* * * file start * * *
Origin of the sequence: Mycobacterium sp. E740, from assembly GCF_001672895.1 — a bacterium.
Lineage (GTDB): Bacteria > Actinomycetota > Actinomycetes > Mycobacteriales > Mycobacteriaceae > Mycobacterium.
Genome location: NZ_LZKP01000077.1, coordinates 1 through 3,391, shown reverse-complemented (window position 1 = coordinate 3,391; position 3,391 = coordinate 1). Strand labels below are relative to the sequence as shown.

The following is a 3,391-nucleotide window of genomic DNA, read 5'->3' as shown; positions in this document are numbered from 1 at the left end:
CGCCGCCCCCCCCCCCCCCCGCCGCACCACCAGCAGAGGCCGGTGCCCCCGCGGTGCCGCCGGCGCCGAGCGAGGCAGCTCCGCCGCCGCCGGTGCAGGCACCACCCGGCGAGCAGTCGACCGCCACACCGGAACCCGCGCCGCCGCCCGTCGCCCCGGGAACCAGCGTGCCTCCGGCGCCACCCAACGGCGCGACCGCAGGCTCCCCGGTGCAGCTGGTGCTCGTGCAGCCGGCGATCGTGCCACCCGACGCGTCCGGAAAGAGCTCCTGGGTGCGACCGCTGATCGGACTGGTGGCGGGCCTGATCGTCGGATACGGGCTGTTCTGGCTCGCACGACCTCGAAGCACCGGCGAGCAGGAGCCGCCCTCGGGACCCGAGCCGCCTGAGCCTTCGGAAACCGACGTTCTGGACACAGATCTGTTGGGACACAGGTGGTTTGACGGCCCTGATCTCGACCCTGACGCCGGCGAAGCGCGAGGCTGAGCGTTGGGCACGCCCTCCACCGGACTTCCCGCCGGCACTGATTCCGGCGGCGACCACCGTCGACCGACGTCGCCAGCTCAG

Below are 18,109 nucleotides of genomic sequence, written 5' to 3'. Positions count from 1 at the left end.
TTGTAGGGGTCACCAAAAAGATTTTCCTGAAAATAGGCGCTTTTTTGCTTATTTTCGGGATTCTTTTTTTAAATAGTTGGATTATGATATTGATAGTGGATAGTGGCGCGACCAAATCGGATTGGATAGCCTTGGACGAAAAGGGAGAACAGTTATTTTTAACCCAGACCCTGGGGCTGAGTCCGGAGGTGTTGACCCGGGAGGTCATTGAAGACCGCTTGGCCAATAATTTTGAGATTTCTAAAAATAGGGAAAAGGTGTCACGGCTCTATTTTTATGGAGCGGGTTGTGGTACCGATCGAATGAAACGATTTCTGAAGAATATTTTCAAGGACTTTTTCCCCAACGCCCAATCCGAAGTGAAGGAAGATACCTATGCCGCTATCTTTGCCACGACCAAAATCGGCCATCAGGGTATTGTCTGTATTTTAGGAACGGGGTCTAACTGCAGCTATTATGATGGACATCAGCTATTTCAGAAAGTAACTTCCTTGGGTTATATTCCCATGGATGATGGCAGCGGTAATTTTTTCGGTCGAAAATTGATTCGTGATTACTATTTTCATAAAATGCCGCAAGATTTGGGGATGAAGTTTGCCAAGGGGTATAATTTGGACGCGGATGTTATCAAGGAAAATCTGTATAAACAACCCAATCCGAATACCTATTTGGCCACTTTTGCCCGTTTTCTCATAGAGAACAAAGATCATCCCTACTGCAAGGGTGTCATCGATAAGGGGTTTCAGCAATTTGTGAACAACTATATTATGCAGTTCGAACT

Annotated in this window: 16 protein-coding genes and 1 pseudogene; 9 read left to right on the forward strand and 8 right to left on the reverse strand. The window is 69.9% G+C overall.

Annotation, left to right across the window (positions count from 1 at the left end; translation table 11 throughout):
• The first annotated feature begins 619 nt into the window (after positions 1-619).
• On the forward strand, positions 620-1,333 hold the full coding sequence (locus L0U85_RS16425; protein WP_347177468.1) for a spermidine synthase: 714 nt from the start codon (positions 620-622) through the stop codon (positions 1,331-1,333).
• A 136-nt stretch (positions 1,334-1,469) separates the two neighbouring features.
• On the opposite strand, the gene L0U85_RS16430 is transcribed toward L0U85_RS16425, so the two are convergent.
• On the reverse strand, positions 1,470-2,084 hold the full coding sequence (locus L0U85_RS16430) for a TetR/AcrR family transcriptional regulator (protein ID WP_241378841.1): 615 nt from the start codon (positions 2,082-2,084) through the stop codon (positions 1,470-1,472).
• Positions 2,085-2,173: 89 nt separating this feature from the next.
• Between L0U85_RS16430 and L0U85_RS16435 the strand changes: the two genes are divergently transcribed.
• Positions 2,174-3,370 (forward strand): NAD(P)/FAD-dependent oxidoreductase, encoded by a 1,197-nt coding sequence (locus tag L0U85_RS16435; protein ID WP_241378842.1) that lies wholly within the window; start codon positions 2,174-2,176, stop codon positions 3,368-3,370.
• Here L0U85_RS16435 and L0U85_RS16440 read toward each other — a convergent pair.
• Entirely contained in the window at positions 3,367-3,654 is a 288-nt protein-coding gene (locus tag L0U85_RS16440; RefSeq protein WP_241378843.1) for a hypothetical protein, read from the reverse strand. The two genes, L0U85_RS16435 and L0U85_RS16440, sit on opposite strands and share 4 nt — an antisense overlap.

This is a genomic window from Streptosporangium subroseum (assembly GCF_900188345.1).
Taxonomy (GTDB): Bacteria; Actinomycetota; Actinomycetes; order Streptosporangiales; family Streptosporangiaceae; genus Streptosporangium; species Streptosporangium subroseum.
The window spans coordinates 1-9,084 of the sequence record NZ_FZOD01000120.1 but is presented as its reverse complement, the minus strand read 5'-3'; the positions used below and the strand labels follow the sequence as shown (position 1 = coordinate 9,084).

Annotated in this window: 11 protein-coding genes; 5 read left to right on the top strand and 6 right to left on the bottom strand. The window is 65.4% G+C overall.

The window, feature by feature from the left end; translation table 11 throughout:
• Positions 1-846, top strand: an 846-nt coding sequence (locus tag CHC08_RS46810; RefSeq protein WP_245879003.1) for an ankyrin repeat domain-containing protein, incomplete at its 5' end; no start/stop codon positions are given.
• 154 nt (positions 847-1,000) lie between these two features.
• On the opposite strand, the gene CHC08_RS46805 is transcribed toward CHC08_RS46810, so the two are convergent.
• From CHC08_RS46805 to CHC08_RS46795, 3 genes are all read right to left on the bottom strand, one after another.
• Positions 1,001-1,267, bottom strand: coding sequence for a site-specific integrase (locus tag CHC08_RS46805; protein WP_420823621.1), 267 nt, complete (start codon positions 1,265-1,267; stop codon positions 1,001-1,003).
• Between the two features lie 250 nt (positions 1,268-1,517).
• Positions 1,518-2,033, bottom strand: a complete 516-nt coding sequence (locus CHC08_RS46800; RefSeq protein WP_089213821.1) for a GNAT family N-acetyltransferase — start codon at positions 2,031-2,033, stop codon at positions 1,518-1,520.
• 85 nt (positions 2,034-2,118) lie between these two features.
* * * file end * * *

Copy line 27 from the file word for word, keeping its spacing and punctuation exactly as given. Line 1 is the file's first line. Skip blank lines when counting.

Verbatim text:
• On the opposite strand, the gene CHC08_RS46805 is transcribed toward CHC08_RS46810, so the two are convergent.